Objective: Examine the mediating effect of injectable drugs in the relationship between dialysis facility organizational status and patient mortality.
Study setting: Medicare dialysis population.
Study design: Data from the U.S. Renal Data System (USRDS) were used to identify 3,884 freestanding dialysis facilities and 37,942 Medicare patients incident to end-stage renal disease (ESRD) in 2006. The role of injectable medications was evaluated during a 2-year follow-up period by mediational analyses using mixed-effect regression models.
Data collection: USRDS data were matched with Dialysis Facility Report data from Centers for Medicare and Medicaid Services (CMS) and census data.
Principal findings: There was a strong association found between organizational status and use of injectable drugs. Large for-profit chains used significantly higher injectable medications compared with nonprofit chains and independent facilities. However, the relationship between facility organizational status and patient mortality was not found to be mediated through the higher use of injectable drugs.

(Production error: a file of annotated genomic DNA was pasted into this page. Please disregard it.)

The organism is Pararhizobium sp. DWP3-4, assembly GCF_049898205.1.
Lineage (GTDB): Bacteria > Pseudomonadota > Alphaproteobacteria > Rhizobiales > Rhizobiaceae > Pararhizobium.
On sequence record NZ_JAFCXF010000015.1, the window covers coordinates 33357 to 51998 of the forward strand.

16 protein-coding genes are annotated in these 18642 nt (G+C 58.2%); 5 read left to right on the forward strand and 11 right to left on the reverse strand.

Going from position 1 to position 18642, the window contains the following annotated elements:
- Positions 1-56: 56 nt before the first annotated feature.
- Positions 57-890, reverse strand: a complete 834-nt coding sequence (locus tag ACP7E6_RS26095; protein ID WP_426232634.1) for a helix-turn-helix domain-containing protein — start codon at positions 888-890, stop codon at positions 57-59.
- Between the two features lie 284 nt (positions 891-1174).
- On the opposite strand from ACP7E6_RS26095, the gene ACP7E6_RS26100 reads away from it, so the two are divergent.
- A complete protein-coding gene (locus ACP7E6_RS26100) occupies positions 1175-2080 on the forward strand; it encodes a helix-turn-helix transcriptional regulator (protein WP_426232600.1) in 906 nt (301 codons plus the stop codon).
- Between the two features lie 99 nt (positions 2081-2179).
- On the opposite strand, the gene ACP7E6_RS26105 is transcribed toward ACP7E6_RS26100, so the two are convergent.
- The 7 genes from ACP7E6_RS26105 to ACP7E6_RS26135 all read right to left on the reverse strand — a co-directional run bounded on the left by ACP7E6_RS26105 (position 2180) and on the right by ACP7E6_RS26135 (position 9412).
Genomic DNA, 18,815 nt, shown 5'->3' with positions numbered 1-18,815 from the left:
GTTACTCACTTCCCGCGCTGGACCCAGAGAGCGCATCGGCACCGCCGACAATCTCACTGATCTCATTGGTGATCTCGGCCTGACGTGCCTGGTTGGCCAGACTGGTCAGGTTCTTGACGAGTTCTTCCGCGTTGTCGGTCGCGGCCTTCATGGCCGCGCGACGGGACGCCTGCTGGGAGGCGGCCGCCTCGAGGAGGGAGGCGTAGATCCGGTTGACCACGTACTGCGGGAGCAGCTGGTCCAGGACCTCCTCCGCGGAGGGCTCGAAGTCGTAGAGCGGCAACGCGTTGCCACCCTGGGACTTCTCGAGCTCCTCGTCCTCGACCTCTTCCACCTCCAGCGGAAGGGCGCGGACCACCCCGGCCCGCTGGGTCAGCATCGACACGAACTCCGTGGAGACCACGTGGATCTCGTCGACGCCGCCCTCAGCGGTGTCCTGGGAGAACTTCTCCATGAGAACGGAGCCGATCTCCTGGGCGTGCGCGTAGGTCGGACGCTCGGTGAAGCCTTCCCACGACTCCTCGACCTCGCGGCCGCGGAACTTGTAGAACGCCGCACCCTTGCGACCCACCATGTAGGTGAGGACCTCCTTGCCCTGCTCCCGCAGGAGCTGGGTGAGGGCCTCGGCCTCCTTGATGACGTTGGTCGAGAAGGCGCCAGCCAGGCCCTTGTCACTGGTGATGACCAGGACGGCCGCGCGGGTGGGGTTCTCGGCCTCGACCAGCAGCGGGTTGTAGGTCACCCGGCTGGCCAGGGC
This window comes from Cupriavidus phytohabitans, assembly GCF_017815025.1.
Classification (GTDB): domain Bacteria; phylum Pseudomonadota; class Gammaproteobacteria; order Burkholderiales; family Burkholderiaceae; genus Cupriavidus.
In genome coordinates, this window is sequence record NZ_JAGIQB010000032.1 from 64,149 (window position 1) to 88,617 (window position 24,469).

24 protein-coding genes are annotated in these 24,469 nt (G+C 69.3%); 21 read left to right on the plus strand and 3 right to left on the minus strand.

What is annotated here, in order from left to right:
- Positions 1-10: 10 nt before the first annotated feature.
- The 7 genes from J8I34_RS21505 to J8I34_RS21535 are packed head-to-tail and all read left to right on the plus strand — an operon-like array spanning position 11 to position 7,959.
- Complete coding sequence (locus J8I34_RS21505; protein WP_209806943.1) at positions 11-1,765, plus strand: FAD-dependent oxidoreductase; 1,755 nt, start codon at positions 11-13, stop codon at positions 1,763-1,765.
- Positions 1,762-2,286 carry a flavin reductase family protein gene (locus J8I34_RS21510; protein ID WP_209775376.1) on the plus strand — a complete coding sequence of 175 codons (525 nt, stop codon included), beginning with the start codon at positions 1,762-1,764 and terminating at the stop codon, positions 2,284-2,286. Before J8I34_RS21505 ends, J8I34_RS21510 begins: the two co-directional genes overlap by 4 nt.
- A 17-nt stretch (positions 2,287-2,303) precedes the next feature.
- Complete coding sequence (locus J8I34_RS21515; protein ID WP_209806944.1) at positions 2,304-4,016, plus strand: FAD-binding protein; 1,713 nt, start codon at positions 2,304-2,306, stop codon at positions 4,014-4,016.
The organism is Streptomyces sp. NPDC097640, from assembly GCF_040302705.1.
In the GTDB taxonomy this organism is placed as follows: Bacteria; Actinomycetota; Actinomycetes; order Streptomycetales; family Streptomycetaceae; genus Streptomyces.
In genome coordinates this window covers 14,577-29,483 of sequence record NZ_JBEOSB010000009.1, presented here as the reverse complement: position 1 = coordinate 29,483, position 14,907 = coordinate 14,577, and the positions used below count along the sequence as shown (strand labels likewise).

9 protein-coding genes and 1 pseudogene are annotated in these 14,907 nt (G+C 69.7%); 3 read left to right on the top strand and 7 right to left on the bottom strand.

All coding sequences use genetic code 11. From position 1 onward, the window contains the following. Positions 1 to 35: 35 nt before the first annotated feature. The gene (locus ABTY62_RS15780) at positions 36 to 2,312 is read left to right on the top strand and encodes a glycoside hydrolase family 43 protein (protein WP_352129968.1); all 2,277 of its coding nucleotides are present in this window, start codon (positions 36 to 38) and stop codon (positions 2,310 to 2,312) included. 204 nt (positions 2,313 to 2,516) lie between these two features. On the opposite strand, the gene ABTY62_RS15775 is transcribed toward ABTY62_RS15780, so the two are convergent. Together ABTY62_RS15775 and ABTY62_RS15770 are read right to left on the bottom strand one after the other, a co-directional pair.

Conclusions: Large for-profit chain facilities administered higher IV epoetin, iron, and vitamin D dosages, but this did not result in improved survival. Given the associated costs and lack of a survival benefit, the overuse of injectable medications among the U.S. dialysis patients will likely end under the recent bundling of injectable medications without jeopardizing patient outcomes.
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